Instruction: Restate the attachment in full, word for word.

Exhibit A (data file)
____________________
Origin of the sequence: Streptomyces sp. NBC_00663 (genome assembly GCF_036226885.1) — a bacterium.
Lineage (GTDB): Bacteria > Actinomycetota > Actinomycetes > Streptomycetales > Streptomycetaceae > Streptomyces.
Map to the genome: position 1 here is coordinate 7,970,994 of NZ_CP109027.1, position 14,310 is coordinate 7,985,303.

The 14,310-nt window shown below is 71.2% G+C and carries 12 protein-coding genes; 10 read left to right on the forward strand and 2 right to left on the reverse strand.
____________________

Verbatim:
Origin of the sequence: Streptomyces sp. NBC_00663 (genome assembly GCF_036226885.1) — a bacterium.
Lineage (GTDB): Bacteria > Actinomycetota > Actinomycetes > Streptomycetales > Streptomycetaceae > Streptomyces.
Map to the genome: position 1 here is coordinate 7,970,994 of NZ_CP109027.1, position 14,310 is coordinate 7,985,303.

The 14,310-nt window shown below is 71.2% G+C and carries 12 protein-coding genes; 10 read left to right on the forward strand and 2 right to left on the reverse strand.